near Steens Mountain, Oregon.
Shine, CC BY
Advocates urge the public to eat less meat to save the environment. Some activists have called for taxing meat to reduce consumption of it. A key claim underlying these arguments holds that globally, meat production generates more greenhouse gases than the entire transportation sector.
However, this claim is
demonstrably wrong, as I will show. And its persistence has led to
false assumptions about the linkage between meat and
However, foregoing meat and meat products is not the environmental panacea many would have us believe.
And if taken to an
extreme, it also could have harmful nutritional consequences.
Global livestock production by region
(milk and eggs expressed in protein terms).
FAO, CC BY-ND
a 2009 analysis published by the
Worldwatch Institute asserted that
51 percent of global
GHG emissions come from rearing and
All of agriculture accounted for a total of 9 percent. All of animal agriculture contributes less than half of this amount, representing 3.9 percent of total U.S. greenhouse gas emissions.
That's very different
from claiming livestock represents as much or more than
In 2006 the United Nations Food and Agriculture Organization (FAO) published a study titled "Livestock's Long Shadow," which received widespread international attention.
It stated that livestock produced a staggering 18 percent of the world's greenhouse gas emissions.
The agency drew a startling conclusion:
This latter claim was wrong, and has since been corrected by Henning Steinfeld, the report's senior author.
The problem was that FAO
analysts used a comprehensive life-cycle assessment to study the
climate impact of livestock, but a different method when they
Instead, they only considered the exhaust emitted by finished cars, trucks, trains and planes.
As a result, the FAO's comparison of greenhouse gas emissions from livestock to those from transportation was greatly distorted.
for reducing greenhouse gas emissions
from the livestock sector.
Red bars represent the potential range for each practice.
Herrero et al, 2016, via Penn State University,
To its credit, the FAO immediately owned up to its error. Unfortunately, the agency's initial claim that livestock was responsible for the lion's share of world greenhouse gas emissions had already received wide coverage.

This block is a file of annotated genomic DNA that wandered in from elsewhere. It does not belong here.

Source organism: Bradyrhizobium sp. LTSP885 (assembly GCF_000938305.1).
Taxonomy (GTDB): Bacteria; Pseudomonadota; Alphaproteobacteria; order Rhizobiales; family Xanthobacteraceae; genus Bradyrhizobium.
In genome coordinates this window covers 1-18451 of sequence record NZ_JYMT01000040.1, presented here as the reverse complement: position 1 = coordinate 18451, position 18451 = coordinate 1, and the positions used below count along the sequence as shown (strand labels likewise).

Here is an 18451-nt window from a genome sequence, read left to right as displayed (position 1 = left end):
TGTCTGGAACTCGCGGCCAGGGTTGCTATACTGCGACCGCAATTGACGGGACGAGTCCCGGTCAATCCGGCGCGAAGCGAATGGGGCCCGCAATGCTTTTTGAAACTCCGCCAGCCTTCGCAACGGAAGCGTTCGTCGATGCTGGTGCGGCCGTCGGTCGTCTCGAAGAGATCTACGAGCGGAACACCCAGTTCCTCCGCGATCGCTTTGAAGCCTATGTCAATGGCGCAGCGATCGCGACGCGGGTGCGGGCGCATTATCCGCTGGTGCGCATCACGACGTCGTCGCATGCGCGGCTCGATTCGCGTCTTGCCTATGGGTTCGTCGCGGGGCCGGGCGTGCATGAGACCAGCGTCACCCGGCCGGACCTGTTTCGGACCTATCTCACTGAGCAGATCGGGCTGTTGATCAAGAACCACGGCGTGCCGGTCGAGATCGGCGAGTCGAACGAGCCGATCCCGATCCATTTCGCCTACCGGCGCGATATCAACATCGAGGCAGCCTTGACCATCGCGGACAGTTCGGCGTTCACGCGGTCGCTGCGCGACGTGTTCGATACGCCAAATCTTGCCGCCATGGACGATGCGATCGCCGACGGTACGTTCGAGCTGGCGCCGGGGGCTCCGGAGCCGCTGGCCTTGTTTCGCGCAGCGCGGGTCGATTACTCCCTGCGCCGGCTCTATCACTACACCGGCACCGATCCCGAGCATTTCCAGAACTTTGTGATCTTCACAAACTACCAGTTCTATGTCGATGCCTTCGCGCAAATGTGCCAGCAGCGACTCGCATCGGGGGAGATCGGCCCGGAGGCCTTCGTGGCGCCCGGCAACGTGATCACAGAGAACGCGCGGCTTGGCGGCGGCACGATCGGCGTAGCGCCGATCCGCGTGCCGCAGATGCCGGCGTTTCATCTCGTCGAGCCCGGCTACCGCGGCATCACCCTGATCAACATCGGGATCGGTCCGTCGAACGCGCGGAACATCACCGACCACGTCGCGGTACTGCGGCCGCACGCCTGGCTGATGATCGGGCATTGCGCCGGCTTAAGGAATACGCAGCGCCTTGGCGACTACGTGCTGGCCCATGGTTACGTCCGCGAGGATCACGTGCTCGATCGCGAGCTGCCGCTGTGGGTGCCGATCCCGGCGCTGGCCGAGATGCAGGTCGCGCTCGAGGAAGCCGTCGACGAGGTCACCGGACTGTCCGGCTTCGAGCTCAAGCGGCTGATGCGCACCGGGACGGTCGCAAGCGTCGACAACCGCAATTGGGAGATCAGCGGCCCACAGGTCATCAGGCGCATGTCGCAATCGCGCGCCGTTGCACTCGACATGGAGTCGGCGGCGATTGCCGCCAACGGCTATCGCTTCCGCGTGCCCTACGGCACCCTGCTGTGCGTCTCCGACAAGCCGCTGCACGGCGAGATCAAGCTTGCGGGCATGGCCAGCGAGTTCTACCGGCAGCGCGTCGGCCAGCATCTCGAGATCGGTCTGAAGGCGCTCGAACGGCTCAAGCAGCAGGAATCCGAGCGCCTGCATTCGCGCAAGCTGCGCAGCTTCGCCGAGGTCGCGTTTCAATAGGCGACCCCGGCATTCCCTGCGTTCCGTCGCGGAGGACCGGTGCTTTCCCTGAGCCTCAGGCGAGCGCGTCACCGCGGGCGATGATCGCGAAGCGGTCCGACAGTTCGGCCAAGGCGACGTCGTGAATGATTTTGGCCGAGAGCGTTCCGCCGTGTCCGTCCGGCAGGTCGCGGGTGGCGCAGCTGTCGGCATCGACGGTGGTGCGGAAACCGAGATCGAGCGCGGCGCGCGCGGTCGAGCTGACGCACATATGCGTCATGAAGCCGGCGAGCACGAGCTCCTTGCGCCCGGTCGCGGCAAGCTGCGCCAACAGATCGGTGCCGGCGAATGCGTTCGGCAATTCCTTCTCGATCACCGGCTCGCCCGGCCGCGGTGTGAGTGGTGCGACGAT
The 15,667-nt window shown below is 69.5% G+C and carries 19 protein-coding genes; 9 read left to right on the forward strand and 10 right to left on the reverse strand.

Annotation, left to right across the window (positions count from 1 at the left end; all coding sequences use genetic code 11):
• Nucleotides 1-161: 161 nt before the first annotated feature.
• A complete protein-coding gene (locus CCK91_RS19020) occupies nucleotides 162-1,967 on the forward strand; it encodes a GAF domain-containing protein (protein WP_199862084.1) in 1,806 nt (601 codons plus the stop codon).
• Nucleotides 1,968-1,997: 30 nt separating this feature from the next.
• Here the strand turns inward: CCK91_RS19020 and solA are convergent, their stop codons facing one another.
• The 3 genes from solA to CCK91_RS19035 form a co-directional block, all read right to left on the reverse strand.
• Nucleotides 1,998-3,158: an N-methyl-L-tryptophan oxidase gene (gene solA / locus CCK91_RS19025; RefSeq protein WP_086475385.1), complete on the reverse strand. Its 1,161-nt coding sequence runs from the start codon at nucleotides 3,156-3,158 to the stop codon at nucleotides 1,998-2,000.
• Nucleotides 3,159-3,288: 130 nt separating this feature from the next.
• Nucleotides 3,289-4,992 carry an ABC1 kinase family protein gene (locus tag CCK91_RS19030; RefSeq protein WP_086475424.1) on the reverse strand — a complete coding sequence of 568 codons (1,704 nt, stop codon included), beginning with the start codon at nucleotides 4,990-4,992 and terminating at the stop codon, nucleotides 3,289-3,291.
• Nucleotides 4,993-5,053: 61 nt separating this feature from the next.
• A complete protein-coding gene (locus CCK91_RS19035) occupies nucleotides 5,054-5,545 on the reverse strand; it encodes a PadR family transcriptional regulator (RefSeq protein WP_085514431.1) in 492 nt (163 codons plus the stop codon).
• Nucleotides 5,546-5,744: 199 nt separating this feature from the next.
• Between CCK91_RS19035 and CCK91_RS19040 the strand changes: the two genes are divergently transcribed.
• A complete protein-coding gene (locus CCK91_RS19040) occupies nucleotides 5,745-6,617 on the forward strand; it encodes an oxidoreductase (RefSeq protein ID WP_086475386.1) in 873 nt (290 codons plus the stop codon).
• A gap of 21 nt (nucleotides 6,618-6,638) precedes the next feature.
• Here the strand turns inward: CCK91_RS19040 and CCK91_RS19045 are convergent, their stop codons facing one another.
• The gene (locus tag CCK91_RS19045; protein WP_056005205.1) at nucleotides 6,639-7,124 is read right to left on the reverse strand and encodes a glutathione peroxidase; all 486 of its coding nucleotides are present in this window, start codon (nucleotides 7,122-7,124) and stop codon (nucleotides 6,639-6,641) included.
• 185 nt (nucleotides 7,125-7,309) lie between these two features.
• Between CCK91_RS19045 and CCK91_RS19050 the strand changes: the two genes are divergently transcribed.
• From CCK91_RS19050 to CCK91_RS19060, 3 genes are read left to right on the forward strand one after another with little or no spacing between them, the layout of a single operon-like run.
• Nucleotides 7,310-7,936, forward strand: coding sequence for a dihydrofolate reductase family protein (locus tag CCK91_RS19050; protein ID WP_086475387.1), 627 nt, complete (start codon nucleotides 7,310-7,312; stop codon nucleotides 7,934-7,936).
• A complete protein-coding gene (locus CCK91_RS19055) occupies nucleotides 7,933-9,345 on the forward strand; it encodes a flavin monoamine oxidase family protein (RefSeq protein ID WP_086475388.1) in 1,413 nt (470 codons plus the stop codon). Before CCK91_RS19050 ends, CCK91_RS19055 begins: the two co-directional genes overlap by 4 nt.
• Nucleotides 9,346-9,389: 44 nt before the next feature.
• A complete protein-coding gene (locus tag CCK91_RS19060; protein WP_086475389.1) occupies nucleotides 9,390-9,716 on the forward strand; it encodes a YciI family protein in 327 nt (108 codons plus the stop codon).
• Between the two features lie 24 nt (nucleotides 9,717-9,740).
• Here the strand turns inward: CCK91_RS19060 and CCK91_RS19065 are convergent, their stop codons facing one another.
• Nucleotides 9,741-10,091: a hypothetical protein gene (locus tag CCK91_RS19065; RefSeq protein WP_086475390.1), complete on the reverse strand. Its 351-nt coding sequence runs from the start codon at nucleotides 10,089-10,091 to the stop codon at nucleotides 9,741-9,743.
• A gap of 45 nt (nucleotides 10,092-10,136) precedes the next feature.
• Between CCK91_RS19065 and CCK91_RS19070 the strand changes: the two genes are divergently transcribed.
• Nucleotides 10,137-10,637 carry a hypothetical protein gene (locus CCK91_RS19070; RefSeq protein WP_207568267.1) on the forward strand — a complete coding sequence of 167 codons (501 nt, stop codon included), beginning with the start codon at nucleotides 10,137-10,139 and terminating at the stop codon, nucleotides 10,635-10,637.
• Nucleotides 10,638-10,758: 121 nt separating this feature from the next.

To this day, we struggle
to "unring" the bell.
However, as Steinfeld has pointed out, direct emissions from transportation versus livestock can be compared and amount to 14 versus 5 percent, respectively.
But according to one recent study, even if Americans eliminated all animal protein from their diets, they would reduce U.S. greenhouse gas emissions by only 2.6 percent.
According to our research
at the University of California, Davis, if the practice of
Meatless Monday were to be adopted by all Americans, we'd see a
reduction of only 0.5 percent.
According to the FAO's
statistical database, total direct greenhouse gas emissions from
U.S. livestock have declined 11.3 percent since 1961, while
production of livestock meat has
more than doubled.
In 2015, average annual
per capita meat consumption in developed countries was 92 kilograms,
compared to 24 kilograms in the Middle East and North Africa and 18
kilograms in Southeast Asia.
In developing countries,
raising livestock such as these goats in Kenya
is an important source of food and income
for many small-scale farmers and herders.
Loisa Kitakaya, CC BY-SA
The value of animal
Many critics of animal agriculture are quick to point out that if farmers raised only plants, they could produce more pounds of food and more calories per person.
But humans also need many
essential micro- and macronutrients for good health.
Raising livestock is a
way to add nutritional and economic value to plant agriculture.
According to the FAO, as
much as 70 percent of all agricultural land globally is range land
that can only be utilized as
grazing land for ruminant
Feeding this many people will raise immense challenges. Meat is more nutrient-dense per serving than vegetarian options, and ruminant animals largely thrive on feed that is not suitable for humans.
Raising livestock also
offers much-needed income for small-scale farmers in developing
nations. Worldwide, livestock provides a livelihood for 1 billion
These, combined with a rapidly rising world population, give us plenty of compelling reasons to continue to work for greater efficiencies in animal agriculture.
I believe the place to
start is with science-based facts...